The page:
Sadie Lincoln, co-founder and CEO of national barre fitness studio Barre3 says, for too long the tradition of group exercise was about “getting somewhere or getting to a result or after-picture and doing it the way everyone else is doing it.” This uniform template is exactly what Lincoln aimed to diminish with the creation of brands like Barre3. “We want to empower people to instead take the idea of exercise and make it exactly what their body needs in that very moment.”

The instructor says she’s seen too many individuals anchor exercise to shame and not feeling good enough. “I believe that we’ve been taught that fitness looks a certain way and that to be sexy, to be winning, to be attractive, to be successful, we need to be there,” says Lincoln.

So how does one dispel such deeply rooted beliefs? According to Lincoln, it’s all in the power of modification. “We tackle two things at Barre3, the first being pain,” she explains. “We take out negative pain with modifications. And then we fight shame — we unlearn that conditioning.” While the first component involves encouraging attendees to listen to their bodies and make modifications to their movements and workouts to avoid discomfort and stress, the latter component — centered on dismantling shame — is a bit more abstract. “A lot of it is through language,” says Lincoln. “You won’t hear us ever say ‘We’re working out this muscle so you’ll have flat, sleek abs and get ready for bikini season.’ We’ll instead say things like, ‘Notice how strong you feel in the center of your body. The very core of your being is getting stronger.’ Think about how different those two messages are.”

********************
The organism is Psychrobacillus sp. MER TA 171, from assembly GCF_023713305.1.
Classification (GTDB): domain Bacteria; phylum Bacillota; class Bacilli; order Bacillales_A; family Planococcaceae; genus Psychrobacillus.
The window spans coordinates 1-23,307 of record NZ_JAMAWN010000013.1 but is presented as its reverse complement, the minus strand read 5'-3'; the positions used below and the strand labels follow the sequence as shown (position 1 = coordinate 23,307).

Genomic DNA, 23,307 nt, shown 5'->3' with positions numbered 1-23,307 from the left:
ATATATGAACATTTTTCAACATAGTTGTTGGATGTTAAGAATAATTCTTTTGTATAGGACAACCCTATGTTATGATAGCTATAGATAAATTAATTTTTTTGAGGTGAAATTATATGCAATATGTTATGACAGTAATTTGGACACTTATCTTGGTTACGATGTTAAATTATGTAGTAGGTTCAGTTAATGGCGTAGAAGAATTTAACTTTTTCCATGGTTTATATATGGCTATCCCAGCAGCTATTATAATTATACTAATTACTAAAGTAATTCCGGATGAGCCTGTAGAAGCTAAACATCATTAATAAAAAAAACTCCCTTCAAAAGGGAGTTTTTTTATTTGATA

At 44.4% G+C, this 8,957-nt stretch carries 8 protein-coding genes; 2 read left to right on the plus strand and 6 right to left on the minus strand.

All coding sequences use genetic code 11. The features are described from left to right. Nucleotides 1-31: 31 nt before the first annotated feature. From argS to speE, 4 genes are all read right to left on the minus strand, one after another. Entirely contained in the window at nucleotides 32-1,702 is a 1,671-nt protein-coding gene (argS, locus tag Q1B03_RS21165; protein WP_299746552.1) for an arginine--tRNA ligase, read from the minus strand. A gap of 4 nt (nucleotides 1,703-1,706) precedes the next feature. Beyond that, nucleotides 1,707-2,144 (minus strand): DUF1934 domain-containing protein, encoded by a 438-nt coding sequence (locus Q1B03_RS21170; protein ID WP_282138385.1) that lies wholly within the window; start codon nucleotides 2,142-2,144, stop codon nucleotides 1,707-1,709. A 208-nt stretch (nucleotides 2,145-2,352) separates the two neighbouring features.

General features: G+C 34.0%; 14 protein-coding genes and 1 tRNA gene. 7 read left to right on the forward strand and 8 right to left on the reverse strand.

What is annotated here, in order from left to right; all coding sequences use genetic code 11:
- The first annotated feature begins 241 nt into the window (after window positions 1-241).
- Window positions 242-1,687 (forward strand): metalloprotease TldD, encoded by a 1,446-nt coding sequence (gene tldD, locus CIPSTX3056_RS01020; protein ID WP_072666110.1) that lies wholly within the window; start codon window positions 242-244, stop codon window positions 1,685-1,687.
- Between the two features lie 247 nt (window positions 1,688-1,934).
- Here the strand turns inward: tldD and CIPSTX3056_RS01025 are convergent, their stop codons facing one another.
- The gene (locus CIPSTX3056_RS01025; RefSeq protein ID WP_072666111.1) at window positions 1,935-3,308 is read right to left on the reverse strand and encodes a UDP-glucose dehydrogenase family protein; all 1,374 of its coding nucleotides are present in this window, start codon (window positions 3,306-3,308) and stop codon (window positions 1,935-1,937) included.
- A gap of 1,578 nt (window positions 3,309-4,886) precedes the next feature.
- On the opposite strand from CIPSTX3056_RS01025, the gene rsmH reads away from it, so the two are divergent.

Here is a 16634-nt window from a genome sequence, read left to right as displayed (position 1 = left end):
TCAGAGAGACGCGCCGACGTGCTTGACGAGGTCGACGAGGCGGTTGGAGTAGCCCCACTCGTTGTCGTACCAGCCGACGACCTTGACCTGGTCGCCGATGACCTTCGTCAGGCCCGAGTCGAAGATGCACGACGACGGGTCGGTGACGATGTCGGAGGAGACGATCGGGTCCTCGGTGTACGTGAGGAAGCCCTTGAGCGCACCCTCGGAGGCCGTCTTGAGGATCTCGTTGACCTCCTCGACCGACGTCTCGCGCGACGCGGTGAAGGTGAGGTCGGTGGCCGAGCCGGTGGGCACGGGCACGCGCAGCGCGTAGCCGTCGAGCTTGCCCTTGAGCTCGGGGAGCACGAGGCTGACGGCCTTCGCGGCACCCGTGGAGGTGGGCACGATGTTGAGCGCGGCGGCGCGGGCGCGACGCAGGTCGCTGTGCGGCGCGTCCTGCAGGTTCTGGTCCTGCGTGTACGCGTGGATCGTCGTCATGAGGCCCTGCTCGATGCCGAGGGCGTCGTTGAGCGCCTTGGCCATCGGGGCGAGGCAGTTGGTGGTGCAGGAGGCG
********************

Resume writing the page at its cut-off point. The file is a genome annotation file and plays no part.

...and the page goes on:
The Holistic Fitness Approach: Get Vulnerable

Taryn Toomey, creator of The Class (which counts celebs like Naomi Watts as avid fans), says she designed the mat-based and music-driven “cathartic” workout as a means to strengthen the body and notice the mind to restore balance. “We repeat one move per song to create sensation in the body and observe our thoughts,” says Toomey. “In any given class students can expect guided instruction and a carefully curated playlist to lead them through exercises they are familiar with such as squats, jumping jacks, and burpees. The result is a mental clearing and emotional release. Through continued practice students develop tools to empower their life, along with an incredibly strong resilient body.”

The instructor says she’s observed an increasing desire and curiosity for “self-actualization and balance of body and mind as a rebuttal to the chaos of the outside world.” Instead of preaching to their audience, The Class’ instructor’s “make space” for vulnerability and release however they manifest (tears, joy, frustration, etc.). “I think you have to move towards the things that feel authentic, connected to the source of heart and soul,” says Toomey. “The beauty of The Class is that if you don’t want to do any of it, you don’t have to, and you’ll still get a great workout. We practice embodiment, the antidote for disassociation. We practice life. It gets hard. It gets easy. It gets hard. It gets easy. Then it feels like freedom.”